MHP Depreciation and home loan

Hello all,

I’ve got a somewhat general question related to MHP depreciation expenses and home loans. When applying for a home loan, is it normal for the bank to add back depreciation and amortization expenses to one’s income? I’m getting a lot of blank looks from mortgage brokers, and have done such a good job of increasing our depreciation expenses, our income is almost non-existent from a tax perspective. The best I can figure is that FNMA allows it, but most banks don’t know what to do about it.




Are you applying for a home mortgage or a commercial MHP mortgage? Do you have alot of rental properties?

“When applying for a home loan, is it normal for the bank to add back depreciation and amortization expenses to one’s income?”

Yes, each lender (underwriter) will have their own formula for rental income and depreciation. Gross rental income - 25% vacancy rate, - 5% management expense, - actual expenses, + depreciation/amortization = net rental income.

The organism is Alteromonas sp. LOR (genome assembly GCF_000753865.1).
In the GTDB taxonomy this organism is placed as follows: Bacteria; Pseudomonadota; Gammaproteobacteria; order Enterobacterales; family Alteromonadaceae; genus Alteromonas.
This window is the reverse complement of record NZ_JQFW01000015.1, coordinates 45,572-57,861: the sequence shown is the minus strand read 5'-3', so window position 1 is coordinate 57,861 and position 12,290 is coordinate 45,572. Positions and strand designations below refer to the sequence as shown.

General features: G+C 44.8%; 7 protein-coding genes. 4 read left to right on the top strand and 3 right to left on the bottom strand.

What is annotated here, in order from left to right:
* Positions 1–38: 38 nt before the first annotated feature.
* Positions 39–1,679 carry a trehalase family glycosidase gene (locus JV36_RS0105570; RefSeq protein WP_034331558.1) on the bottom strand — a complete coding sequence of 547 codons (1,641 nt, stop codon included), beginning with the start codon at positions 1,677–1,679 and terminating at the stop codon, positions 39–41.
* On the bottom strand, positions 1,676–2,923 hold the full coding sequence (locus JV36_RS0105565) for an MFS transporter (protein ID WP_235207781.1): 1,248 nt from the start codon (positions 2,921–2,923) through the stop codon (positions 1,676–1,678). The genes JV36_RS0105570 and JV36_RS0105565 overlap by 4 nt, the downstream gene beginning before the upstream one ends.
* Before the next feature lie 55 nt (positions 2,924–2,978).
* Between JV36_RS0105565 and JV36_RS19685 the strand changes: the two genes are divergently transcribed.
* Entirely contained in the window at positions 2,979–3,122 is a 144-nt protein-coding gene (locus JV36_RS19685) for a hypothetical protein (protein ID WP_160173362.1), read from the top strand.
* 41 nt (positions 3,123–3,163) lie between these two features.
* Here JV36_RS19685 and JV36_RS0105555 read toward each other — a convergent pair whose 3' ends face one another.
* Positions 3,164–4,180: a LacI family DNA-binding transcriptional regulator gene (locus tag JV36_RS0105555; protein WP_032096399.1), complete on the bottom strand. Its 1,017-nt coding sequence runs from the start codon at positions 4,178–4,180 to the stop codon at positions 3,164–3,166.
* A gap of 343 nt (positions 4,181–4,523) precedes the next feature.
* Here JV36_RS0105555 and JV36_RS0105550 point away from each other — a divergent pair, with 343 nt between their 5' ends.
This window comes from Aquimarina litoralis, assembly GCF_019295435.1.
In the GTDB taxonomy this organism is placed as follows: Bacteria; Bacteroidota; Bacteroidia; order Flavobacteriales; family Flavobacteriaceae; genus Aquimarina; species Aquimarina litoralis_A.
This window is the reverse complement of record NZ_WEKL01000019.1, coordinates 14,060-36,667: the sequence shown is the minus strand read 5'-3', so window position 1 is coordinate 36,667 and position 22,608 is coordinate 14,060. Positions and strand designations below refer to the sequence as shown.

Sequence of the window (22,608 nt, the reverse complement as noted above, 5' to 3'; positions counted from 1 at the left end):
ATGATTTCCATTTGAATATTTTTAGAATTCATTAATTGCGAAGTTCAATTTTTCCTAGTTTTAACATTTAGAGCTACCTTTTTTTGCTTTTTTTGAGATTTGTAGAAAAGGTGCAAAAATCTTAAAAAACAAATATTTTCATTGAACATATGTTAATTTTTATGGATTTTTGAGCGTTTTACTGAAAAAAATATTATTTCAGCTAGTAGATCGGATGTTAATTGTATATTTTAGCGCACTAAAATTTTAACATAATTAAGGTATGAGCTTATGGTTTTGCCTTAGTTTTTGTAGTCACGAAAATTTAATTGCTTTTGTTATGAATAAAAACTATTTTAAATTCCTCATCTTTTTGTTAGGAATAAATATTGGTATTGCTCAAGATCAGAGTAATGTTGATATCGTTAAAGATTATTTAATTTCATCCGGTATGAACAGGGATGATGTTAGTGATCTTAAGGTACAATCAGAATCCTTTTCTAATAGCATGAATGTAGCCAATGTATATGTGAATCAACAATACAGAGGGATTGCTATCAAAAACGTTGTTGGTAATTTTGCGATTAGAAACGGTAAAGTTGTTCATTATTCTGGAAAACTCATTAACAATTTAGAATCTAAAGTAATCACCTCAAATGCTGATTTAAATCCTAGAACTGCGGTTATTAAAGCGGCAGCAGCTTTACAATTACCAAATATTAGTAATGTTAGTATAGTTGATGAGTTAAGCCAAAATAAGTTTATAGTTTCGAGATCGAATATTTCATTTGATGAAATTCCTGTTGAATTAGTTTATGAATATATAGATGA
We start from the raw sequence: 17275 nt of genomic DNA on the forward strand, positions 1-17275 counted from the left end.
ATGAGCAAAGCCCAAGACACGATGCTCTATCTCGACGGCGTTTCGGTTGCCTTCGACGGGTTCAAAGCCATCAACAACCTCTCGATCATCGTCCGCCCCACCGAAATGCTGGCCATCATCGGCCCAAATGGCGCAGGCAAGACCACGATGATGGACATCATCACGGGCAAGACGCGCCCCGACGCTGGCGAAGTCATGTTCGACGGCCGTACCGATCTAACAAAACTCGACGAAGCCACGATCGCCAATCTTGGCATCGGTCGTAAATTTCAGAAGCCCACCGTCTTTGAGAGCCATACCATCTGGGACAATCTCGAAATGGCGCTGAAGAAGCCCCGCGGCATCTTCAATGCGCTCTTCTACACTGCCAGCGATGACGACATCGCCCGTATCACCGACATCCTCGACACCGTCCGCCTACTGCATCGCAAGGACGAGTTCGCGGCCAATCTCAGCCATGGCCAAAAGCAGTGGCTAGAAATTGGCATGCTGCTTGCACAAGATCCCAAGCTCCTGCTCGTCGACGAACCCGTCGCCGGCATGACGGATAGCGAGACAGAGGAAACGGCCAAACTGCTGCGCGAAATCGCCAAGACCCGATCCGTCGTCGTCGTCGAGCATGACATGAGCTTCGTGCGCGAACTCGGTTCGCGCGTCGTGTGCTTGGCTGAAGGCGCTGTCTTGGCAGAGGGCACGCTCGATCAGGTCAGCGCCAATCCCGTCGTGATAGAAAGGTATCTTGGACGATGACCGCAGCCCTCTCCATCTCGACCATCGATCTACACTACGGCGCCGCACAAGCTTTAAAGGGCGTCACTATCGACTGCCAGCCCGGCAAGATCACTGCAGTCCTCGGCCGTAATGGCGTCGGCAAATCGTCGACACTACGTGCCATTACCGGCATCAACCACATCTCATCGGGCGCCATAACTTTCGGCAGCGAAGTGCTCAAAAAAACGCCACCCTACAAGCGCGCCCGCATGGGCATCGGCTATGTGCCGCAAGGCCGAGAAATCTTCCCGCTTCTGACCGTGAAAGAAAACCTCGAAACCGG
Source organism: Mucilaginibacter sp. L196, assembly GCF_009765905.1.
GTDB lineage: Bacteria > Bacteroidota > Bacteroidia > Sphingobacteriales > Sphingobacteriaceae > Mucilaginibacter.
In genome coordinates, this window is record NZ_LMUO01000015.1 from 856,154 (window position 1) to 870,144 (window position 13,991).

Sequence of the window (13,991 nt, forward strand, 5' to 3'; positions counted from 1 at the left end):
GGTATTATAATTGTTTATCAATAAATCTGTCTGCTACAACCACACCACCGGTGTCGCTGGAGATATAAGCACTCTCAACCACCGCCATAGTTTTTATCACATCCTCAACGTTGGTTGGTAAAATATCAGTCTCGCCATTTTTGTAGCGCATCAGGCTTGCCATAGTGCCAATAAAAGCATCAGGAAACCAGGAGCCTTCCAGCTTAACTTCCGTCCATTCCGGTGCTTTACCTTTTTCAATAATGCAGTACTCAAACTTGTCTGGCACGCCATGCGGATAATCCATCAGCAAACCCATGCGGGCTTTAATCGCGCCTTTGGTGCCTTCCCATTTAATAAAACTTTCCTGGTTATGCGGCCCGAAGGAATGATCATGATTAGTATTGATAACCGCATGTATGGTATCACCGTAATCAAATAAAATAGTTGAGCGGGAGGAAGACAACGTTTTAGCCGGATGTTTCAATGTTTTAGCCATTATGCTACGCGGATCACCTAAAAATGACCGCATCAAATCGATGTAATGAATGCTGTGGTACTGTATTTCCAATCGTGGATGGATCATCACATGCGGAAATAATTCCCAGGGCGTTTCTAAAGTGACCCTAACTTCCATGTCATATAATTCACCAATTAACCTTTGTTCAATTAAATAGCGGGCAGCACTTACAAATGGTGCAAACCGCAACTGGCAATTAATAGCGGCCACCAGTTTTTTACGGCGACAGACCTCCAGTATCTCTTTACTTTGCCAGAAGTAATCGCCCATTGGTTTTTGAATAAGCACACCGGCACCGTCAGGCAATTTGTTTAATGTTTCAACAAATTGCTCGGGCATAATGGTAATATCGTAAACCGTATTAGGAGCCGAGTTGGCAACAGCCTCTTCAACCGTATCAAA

If you have a 680 or above FICO you could go stated, no doc, no ratio, nina to name a few.


I’m applying for a home mortgage on my home. Already have the MHP. The MHP is large enough that the depreciation and amortization expenses (and the fact that we are now “Real Estate Professionals” )wipe out half my AGI, which is a good thing in my mind. The mortgage people I’ve talked to believe you can’t add back these expenses to AGI for a standard mortgage, but I believe FNMA underwriting standards specifically state to add back to applicant’s income.


OK your income statement (P&L) from the MHP will dictate what your net is after everything including debt service. But like I said before if your credit is good you can go with one of the “no doc” programs like stated. If your mortgage people don’t know this then get another mortgage person but don’t keep letting them pull your credit or you may not qualify for any good programs. ie get a pdf copy of your credit report and provide it to appropriatly qualified mortgage person.


You shouldn’t have to go the “no doc” route. A residential lender should understand that the depreciation losses shown on your tax return are just “paper losses”. As a matter of fact, this should increase your borrowing ability since your take home pay is higher due to the paper losses.

My suggestion is that you talk to another lender who understands and has worked with people in the past who have earned income along with an investment property.